More than 300 people in Whakatāne and across the Bay of Plenty will be supported on their pathway to employment opportunities in the health and medical sector thanks to a $2.9 million boost from the Government’s Te Ara Mahi (TAM) fund for their He Waka Eke Noa – Mahi Ora programme.
The funding will enable Te Puna Ora o Mataatua to establish Toitū Hauora Toitū Rongoā, a new Health and Medical Academy to help pathway adults into health sector jobs. This will provide training and/or job placements for a number of disciplines including healthcare assistants, nursing, nurse practitioners, allied health and clinical specialists, mental health and therapeutic roles as well as homebased support workers.
The Eastern Bay has been particularly hit hard by the economic downturn and we’re committed to making sure New Zealanders, particularly in areas of high unemployment and deprivation are supported during this time into employment and training” Willie Jackson said.
Te Puna Ora o Mataatua CEO Dr Chris Tooley says upskilling the region’s people in healthcare is a great opportunity to have better outcomes for whānau on the giving and receiving end of healthcare. “Having a kaupapa Māori approach that’s woven in with our own Poutokomanawa framework, we will be creating a workforce that is empowered in meeting cultural needs as well as physical, and the higher level of skill in our community which help increase the opportunities for better income for over 500 graduates”.
This was the biggest funding boost for an individual service allocated across the Bay of Plenty, Waikato, Hawkes bay and Tairawhiti – with the next highest being closer to one million. “This is a testament to the need in this area for skilled healthcare workers and also the proven the success of Tū Māia Rangatahi (our youth hub). We will be rolling out the a similar model for our adults” said Dr Tooley. The approach to the academy includes an integrated model of care, wraparound services and support for the students.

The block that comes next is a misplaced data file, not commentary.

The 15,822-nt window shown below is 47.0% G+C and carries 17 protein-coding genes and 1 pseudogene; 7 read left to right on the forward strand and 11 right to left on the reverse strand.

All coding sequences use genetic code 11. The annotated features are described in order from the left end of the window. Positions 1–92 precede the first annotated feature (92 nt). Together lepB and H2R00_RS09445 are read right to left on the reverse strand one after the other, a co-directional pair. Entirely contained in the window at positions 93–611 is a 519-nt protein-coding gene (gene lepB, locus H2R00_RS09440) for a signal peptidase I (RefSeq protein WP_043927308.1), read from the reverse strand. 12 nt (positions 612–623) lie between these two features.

The Health sector is one of the largest employment sectors across the Bay of Plenty and with the growing integrated and mobile workforce demands and additional pressures of responding to COVID-19, this Academy will provide a timely platform to respond to these requirements.
Te Puna Ora o Mataatua was also one of a number of providers that received funding from the Government’s He Poutama Rangatahi (HPR) fund recently. Their Tū Māia Rangatahi Hub was provided $2.0m to continue supporting 220 rangatahi who are not in education, employment or training into sustainable jobs and learning pathways.
The Rangatahi Hub is a flagship integrated programme that provides a one-stop shop for rangatahi in accessing health, medical, social and employment support in building career pathways into employment.
Willie Jackson was pleased the Prime Minister visited the Hub in September and she “heard first-hand from Rangatahi about their journey into employment the success of programmes like this”.
Collectively over 500 people will be supported in successful employment and skills programmes through these two particular initiatives, and I know they make a big difference in the lives of whānau across the Eastern Bay of Plenty.
“Today’s funding announcement is a step towards more resilient communities, a sustainable local workforce, and a thriving region.” Willie Jackson said.
The academy will be based in Whakatāne, and a launch is anticipated in November. The first employment boost to the region is the 10 new positions created by the contract which will be announced next week. Skilled professionals who bring a Kaupapa Māori approach are invited to apply to join Te Puna Ora’s growing team. “We will be looking for a range of disciplines, skills and approaches to join our whānau”, said Mere Faulkner-Tihi, the new manager for both the He Poutama Rangatahi and Te Ara Mahi projects.
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